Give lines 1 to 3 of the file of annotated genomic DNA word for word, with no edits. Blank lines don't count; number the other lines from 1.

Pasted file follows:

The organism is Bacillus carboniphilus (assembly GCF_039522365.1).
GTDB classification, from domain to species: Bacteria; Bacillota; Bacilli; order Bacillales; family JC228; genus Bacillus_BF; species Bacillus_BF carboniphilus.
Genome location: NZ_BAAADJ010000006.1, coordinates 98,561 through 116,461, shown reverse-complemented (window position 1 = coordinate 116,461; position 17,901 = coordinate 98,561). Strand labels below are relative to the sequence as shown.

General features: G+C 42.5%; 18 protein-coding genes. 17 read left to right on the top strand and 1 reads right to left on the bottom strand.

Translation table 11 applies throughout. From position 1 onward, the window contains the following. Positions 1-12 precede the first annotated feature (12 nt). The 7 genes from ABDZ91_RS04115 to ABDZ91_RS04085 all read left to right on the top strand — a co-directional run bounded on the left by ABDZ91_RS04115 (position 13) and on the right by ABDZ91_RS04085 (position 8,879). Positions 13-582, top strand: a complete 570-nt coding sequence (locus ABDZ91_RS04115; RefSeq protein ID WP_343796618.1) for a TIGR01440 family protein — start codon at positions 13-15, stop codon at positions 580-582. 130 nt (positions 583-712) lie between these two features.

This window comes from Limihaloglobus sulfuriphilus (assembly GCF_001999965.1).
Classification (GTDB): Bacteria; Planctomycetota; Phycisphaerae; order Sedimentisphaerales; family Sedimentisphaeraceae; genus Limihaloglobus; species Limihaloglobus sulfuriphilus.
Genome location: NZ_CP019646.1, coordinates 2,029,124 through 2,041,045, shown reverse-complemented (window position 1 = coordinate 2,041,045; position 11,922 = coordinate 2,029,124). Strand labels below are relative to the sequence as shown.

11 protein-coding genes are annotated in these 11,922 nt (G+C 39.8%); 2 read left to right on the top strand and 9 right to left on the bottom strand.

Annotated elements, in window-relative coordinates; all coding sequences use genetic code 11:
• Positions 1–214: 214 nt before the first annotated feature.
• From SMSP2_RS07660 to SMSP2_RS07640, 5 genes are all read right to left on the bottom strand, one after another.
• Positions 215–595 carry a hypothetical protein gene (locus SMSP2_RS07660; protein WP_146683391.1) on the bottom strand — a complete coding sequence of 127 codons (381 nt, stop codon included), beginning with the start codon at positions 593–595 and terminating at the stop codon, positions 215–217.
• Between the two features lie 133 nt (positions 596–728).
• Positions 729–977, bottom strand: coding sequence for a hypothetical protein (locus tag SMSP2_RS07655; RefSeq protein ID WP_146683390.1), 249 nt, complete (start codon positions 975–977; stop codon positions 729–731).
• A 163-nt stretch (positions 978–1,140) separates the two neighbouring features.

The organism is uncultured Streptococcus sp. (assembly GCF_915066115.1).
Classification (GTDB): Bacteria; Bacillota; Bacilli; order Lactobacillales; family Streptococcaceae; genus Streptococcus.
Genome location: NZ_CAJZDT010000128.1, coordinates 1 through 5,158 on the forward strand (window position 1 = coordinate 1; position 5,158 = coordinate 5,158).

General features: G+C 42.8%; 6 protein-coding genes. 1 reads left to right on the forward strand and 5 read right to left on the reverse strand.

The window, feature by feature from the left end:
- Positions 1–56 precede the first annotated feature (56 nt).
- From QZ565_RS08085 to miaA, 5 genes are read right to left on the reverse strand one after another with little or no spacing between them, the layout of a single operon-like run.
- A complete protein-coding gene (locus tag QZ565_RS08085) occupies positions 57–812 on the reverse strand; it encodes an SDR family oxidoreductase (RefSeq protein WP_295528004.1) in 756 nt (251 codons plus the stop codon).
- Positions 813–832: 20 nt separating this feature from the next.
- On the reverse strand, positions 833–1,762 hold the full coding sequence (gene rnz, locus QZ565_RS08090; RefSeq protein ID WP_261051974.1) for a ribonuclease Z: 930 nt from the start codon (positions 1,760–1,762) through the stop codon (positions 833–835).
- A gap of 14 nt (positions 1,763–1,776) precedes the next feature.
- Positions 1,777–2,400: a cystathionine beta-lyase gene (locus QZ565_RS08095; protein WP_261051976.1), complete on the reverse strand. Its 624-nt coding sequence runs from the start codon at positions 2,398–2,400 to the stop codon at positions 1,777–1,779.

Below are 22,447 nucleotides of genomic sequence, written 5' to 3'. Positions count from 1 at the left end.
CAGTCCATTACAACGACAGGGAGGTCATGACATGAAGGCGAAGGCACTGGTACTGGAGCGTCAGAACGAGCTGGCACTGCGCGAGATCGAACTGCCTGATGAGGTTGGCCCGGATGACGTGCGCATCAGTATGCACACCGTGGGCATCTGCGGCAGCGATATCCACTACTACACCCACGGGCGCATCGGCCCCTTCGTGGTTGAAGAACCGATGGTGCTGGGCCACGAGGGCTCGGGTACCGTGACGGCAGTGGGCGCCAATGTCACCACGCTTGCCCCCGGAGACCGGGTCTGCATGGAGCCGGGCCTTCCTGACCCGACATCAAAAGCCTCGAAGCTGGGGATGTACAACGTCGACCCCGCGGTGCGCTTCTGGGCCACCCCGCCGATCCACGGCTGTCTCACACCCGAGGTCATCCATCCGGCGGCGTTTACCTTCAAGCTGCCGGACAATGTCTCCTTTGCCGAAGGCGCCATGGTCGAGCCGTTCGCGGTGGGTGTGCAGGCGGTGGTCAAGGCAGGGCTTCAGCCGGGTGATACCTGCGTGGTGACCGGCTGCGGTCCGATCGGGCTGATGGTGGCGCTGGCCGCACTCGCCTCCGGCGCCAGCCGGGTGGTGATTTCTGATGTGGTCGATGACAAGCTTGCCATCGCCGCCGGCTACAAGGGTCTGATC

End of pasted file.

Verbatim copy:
The organism is Bacillus carboniphilus (assembly GCF_039522365.1).
GTDB classification, from domain to species: Bacteria; Bacillota; Bacilli; order Bacillales; family JC228; genus Bacillus_BF; species Bacillus_BF carboniphilus.
Genome location: NZ_BAAADJ010000006.1, coordinates 98,561 through 116,461, shown reverse-complemented (window position 1 = coordinate 116,461; position 17,901 = coordinate 98,561). Strand labels below are relative to the sequence as shown.